The Deception of Words (2:4)

As Paul introduces the content of the false teaching which he will argue against, he bids his readers remember what he has just said about his divine commission and Gentile mission (1:23—2:3). The opening phrase I tell you this reminds his readers that the commentary that follows comes from one who has been commissioned by God (1:25-26) to "teach and admonish" them (1:28—2:1). His autobiographical statement implies that his instruction (rather than that of the false teacher) should form the theology of Colossian Christianity.

Even in his opening thanksgiving, Paul's petition (1:9-10) hints that the problem facing his readers is that they have trusted outsiders for the "word of truth" about God's grace. Paul has in mind a particular kind of deception—the fast line and smooth talk. People are conned every day by appearances. We are easily deceived by those who seem nice and sincere, who look good or who provide us with appropriate references and credentials. The false teacher in Colosse is a con artist who uses Christian cliches and slogans to deceive immature believers.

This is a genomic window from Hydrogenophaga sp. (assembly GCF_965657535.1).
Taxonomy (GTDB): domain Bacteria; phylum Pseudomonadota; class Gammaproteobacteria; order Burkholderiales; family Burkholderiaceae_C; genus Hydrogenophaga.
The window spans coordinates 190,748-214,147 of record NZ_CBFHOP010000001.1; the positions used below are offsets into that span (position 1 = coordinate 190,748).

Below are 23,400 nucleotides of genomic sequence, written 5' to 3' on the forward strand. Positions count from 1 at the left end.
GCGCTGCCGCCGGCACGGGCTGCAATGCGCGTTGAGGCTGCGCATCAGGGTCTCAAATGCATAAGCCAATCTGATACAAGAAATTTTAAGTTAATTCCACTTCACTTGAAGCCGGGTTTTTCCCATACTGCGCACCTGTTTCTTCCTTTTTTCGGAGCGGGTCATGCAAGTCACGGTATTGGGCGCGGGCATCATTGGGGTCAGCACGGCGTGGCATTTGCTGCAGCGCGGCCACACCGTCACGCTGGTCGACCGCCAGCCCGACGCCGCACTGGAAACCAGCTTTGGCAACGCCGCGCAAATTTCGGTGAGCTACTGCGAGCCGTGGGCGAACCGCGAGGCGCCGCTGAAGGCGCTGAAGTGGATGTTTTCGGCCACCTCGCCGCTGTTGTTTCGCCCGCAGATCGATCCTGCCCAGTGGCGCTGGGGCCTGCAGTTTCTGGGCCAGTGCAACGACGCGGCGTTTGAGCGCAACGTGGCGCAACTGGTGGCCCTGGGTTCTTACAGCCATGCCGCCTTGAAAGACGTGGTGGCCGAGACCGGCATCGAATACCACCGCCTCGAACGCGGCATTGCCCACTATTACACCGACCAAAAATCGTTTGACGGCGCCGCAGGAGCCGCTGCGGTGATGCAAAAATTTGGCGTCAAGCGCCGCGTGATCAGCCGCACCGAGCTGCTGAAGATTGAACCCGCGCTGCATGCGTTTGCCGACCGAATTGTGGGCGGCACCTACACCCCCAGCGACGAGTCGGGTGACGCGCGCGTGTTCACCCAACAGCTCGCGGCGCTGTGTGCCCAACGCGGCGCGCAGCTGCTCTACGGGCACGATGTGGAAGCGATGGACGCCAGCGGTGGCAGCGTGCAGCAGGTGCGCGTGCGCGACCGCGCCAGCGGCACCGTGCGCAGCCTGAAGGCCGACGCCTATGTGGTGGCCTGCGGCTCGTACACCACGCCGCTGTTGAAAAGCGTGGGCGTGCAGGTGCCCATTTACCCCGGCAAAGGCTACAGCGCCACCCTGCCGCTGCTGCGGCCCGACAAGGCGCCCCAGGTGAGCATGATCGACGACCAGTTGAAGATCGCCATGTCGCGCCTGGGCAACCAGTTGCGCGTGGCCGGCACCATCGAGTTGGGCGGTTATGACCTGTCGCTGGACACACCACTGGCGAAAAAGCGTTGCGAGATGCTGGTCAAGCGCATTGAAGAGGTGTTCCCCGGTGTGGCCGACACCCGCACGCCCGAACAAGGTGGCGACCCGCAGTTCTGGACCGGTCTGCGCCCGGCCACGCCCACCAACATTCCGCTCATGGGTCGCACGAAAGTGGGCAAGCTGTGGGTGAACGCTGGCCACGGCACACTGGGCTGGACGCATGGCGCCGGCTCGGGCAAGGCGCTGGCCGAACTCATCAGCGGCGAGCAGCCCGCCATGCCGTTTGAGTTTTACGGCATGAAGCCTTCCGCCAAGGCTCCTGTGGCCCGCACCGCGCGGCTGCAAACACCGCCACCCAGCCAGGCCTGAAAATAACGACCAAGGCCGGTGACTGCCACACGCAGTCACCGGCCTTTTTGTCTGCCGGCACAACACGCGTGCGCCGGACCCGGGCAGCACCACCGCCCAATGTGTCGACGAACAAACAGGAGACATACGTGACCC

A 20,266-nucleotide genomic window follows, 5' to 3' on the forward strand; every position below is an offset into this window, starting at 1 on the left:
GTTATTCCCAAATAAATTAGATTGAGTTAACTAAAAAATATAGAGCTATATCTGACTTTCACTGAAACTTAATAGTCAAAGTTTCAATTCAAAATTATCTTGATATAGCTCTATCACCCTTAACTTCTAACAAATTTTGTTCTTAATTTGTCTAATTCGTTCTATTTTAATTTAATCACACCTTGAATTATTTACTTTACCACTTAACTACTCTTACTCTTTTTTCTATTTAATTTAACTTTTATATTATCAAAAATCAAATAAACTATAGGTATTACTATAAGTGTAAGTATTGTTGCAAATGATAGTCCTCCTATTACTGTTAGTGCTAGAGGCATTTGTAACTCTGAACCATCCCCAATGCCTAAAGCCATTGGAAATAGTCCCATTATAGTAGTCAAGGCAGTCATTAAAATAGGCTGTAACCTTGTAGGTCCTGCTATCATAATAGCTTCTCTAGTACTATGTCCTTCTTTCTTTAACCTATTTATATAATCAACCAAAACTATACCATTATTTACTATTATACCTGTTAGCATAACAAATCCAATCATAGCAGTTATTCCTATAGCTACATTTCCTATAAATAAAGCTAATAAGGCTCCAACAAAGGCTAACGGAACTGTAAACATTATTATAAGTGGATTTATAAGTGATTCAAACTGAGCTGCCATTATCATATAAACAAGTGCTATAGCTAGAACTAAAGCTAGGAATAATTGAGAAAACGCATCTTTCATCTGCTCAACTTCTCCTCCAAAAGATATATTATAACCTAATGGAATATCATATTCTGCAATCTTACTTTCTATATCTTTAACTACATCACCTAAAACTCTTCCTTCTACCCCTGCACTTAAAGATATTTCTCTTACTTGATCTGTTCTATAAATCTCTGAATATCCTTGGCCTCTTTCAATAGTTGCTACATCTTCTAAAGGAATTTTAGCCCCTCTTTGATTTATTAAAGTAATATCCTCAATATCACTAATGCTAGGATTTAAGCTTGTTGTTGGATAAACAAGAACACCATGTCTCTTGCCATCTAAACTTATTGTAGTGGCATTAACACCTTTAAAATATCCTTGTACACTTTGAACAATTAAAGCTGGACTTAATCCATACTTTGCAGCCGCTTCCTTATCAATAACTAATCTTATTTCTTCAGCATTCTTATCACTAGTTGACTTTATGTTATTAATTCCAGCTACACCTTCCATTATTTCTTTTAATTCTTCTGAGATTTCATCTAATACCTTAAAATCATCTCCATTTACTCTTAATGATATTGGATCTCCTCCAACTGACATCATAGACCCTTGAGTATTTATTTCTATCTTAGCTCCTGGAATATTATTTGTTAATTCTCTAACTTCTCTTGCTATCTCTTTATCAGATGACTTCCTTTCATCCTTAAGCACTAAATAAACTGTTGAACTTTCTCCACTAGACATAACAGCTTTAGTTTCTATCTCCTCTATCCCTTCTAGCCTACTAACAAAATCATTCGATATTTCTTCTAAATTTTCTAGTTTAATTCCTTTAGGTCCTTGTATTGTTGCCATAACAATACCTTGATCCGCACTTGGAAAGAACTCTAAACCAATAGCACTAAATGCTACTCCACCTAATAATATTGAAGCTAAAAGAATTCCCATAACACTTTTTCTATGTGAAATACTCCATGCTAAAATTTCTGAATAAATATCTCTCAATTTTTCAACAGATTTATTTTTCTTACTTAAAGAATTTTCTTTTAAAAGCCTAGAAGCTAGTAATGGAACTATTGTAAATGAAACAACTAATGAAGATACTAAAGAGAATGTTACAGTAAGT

The two words Paul selects to introduce the first error, deceive (paralogizomai) and fine-sounding arguments (pithanologia), share a common element, logos, or "word." Paul's first emphasis is what congregational leaders say and teach. Ironically, the second word is usually used in the positive sense to characterize compelling and convincing arguments. Here, however, especially when coupled with deceive, the word takes on a pejorative sense, characterizing arguments that seem persuasive but upon closer analysis are actually facile, lacking in both christological content and spiritual effect (see 2:8).

The validity of such judgments is measured by two criteria: (1) whether the content of the teaching fits with what the apostles teach about Christ, and (2) whether the resulting behavior fits with what the Spirit empowers believers to be and to do. The reports Paul has received about the Colossian situation (whether from Epaphras or some other source) have apparently convinced him that what is being taught there fails on both scores. He makes this clear in what follows.

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